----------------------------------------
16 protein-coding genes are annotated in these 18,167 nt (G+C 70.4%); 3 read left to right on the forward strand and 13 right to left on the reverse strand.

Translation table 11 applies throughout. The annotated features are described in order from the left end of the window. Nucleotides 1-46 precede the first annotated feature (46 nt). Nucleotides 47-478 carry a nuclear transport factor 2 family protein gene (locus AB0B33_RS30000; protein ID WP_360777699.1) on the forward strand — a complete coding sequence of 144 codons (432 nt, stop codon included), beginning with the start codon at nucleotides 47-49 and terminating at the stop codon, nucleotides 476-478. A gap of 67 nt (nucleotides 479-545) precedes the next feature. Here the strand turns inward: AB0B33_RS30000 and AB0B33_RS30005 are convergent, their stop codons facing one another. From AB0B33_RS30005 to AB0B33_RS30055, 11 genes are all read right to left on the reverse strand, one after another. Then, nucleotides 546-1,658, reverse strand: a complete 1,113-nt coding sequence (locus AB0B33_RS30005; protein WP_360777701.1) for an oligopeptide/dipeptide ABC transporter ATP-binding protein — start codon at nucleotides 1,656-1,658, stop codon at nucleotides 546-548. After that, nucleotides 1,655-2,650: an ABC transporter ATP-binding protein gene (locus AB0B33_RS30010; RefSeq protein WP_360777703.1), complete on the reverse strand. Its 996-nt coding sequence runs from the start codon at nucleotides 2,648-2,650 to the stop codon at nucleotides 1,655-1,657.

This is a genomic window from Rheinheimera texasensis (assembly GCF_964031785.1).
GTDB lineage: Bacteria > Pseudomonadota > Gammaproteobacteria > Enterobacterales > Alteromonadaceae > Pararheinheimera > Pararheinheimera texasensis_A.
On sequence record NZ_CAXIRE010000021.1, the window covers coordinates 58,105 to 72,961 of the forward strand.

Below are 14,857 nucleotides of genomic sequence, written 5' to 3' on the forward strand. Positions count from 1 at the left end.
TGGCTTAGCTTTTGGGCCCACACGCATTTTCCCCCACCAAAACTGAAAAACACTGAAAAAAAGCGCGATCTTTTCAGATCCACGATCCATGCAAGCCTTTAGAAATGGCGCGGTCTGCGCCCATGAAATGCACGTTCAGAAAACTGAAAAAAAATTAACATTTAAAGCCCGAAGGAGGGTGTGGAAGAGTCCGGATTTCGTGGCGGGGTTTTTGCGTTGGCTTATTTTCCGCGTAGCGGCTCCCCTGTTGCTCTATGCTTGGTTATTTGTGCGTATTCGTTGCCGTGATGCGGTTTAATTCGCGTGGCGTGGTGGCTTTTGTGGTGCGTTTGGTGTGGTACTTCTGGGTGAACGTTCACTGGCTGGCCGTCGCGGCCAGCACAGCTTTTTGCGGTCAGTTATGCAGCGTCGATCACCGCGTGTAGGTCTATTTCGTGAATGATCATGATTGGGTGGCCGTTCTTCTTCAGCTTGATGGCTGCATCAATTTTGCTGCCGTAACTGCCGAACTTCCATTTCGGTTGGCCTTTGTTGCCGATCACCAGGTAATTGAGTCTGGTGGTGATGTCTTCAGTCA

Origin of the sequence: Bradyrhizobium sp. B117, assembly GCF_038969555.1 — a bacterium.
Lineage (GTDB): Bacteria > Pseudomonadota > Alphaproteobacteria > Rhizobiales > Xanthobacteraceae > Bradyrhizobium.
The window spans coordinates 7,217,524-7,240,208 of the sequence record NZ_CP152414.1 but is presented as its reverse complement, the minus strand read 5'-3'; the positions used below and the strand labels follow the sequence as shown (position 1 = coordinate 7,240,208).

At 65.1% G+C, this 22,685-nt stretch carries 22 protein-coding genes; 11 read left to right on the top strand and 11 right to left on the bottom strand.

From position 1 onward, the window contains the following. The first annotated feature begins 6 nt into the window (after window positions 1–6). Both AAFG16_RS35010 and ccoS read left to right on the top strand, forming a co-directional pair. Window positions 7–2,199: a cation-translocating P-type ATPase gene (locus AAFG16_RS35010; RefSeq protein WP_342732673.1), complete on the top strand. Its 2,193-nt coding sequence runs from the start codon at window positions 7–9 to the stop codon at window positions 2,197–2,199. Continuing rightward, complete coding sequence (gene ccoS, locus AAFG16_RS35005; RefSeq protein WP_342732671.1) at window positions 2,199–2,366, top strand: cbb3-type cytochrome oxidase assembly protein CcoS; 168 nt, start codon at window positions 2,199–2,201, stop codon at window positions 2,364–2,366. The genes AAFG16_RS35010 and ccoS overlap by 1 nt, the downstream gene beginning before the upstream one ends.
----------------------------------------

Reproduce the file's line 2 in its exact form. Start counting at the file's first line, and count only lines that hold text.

Translation table 11 applies throughout. The annotated features are described in order from the left end of the window. Nucleotides 1-46 precede the first annotated feature (46 nt). Nucleotides 47-478 carry a nuclear transport factor 2 family protein gene (locus AB0B33_RS30000; protein ID WP_360777699.1) on the forward strand — a complete coding sequence of 144 codons (432 nt, stop codon included), beginning with the start codon at nucleotides 47-49 and terminating at the stop codon, nucleotides 476-478. A gap of 67 nt (nucleotides 479-545) precedes the next feature. Here the strand turns inward: AB0B33_RS30000 and AB0B33_RS30005 are convergent, their stop codons facing one another. From AB0B33_RS30005 to AB0B33_RS30055, 11 genes are all read right to left on the reverse strand, one after another. Then, nucleotides 546-1,658, reverse strand: a complete 1,113-nt coding sequence (locus AB0B33_RS30005; protein WP_360777701.1) for an oligopeptide/dipeptide ABC transporter ATP-binding protein — start codon at nucleotides 1,656-1,658, stop codon at nucleotides 546-548. After that, nucleotides 1,655-2,650: an ABC transporter ATP-binding protein gene (locus AB0B33_RS30010; RefSeq protein WP_360777703.1), complete on the reverse strand. Its 996-nt coding sequence runs from the start codon at nucleotides 2,648-2,650 to the stop codon at nucleotides 1,655-1,657.